In any collection, you have certain pieces that don’t fit into niches very well. For the historians, I present some xeroxes of the F-4 family tree up to the F-4F and two pages of model designations and build numbers thru the F-4m..
Sunday, December 14, 2014
Saturday, December 13, 2014
One of the three main visual differences between pre-production and production aircraft is the length of their speed brakes. Short for pre-production and long for production. Jack Abercrombie (Former McAir Chief Aerodynamicist) has written a great article on the history of the F-15 speed brake development.
BTW: The other two are the clipped wing tips (covered below) and the notched horizontals.
Friday, December 12, 2014
Even after coming out of the paint booth (Bldg 48), McDonnell aircraft still had a lot of finish work to be completed before they could be delivered. We were issued and required to wear “booties” when ever we had to climb around on the aircraft; but, still the new paint jobs were scuffed, marked and scraped resulting in an inevitable paint cleaning and touch-up cycle having to be preformed! . After many years of complaining (Including yours truly), it was decided to finish the aircraft, flight test and then paint them. This resulted in unpainted aircraft flying around. A very strange sight to us long time employees conditioned to seeing painted flying aircraft; but, one can clearly see the different aluminum, composite or fiberglass sections of each aircraft. These planes have their own beauty!
Here is a selection of photos of these “naked” aircraft.
Thursday, December 11, 2014
Wednesday, December 10, 2014
Tuesday, December 9, 2014
Joe Dobronski sent along two more F2H Banshee photos for posting. A better photo of F2H-3 126344, which was one of the items I posted yesterday here. And a photo of the last Banshee produced.
If you don’t know Joseph Dobronski Sr., you should, as he is an important part of McDonnell Douglas Flight Test history.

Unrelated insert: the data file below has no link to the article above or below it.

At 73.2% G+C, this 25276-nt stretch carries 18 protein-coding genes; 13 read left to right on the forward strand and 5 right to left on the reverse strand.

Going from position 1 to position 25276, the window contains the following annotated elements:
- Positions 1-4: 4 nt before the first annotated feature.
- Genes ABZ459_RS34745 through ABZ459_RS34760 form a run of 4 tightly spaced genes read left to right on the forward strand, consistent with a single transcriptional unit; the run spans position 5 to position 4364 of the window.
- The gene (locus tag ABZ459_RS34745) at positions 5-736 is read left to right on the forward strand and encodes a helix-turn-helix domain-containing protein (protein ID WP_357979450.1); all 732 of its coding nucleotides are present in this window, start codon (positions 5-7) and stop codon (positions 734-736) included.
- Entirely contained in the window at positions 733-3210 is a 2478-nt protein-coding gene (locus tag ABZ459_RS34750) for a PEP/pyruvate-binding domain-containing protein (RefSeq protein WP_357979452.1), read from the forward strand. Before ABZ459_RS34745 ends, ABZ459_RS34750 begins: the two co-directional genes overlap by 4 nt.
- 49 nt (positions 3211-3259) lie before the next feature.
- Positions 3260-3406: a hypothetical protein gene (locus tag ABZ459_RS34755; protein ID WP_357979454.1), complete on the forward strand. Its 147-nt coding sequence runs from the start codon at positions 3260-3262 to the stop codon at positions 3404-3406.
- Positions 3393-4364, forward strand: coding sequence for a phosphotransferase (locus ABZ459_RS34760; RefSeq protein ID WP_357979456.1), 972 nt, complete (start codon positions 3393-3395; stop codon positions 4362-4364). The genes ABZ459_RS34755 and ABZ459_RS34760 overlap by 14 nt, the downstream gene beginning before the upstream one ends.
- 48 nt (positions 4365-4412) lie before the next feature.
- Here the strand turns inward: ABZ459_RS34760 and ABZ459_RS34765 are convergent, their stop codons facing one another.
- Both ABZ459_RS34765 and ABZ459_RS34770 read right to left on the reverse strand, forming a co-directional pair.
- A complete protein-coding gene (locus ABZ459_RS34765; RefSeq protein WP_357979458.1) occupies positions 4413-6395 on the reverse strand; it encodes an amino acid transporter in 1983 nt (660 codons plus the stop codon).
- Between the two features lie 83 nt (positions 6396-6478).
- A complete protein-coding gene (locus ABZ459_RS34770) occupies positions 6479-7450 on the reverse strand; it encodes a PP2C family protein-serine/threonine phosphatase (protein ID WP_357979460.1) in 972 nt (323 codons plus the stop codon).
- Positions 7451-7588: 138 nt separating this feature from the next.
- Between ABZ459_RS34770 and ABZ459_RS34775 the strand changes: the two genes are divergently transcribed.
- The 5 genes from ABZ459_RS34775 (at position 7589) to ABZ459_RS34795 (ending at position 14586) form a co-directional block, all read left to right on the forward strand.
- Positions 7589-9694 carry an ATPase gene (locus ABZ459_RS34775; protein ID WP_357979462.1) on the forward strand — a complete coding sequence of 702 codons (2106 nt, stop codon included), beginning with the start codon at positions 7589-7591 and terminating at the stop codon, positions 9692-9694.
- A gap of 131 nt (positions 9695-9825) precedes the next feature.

Test & Research Pilots, Flight Test Engineers web site gives a very good biography:
“After graduation from the (Northrop Aeronautical) Institute in 1951, he joined McDonnell Aircraft in St Louis as a Flight Test Engineer; became a production test pilot in 1953 flying the F2H Banshee, and was promoted to experimental pilot after graduation from the USAF Test Pilot's School in 1954.
As an experimental test pilot, and later in 1966 as Chief Test Pilot, he helped develop the Demon, Voodoo, Phantom II, Eagle, Harrier, Hornet and other experimental aircraft along with a three jet helicopter. Joe became Director of Test Operations in 1972 and Director of Flight Test and Operations in 1976.
After retiring in 1984, Joe served as Chief Pilot for Wings of Hope, a humanitarian organization where he spent the next fifteen years flying medical missions in Central America and delivering aircraft for missions in Belize, Botswana South Africa, and the Galapagos Islands. With over 1700 flight instructor hours, he is a Fellow of the Society of Experimental Test Pilots.”
Read the web site for the complete biography.
Monday, December 8, 2014
Click here to view photos
Sunday, December 7, 2014
Jack Abercrombie was in the middle of this problem and had these words:“The attached document describes the buffet problem and the solution. Not noted is the fact that the first "clipped tip" for the airplane was achieved at Edwards in the dark of night by sawing off the tip, smoothing the ragged edges with wooden tips and duct tape. And, it worked wonders! The alternative was to incorporate a combination of strakes and fences (a St. Louis developed configuration)--unfortunately, the alternative resulted in too much drag to be viable. Both configurations are shown in the above sketches.”
My only part in this as a Flight Test Engineer was to coordinate the production, distribution and delivery of the Mod Kits sent out for incorporation in all of the pre-production aircraft.
No matter if you call them clipped, modded or raked wing tips, Jack has written a very interesting saga about their history!
Saturday, December 6, 2014
Pat Rodgers confirmed that the F-4E in this photo was a “Photo Op” bird. This is F-4E 66-0287 #2280, which was bailed to McDonnell for tests. Note the photo target on it’s side. Pat goes on to say “The flight crew in the photo, Gentry and Rutan, flew all the F4E spin flights, and in addition some CAT 2 F4E A/C that were in Flt. test at the time.The spin program was complete without a resolution for an A/C configuration recovery mode.”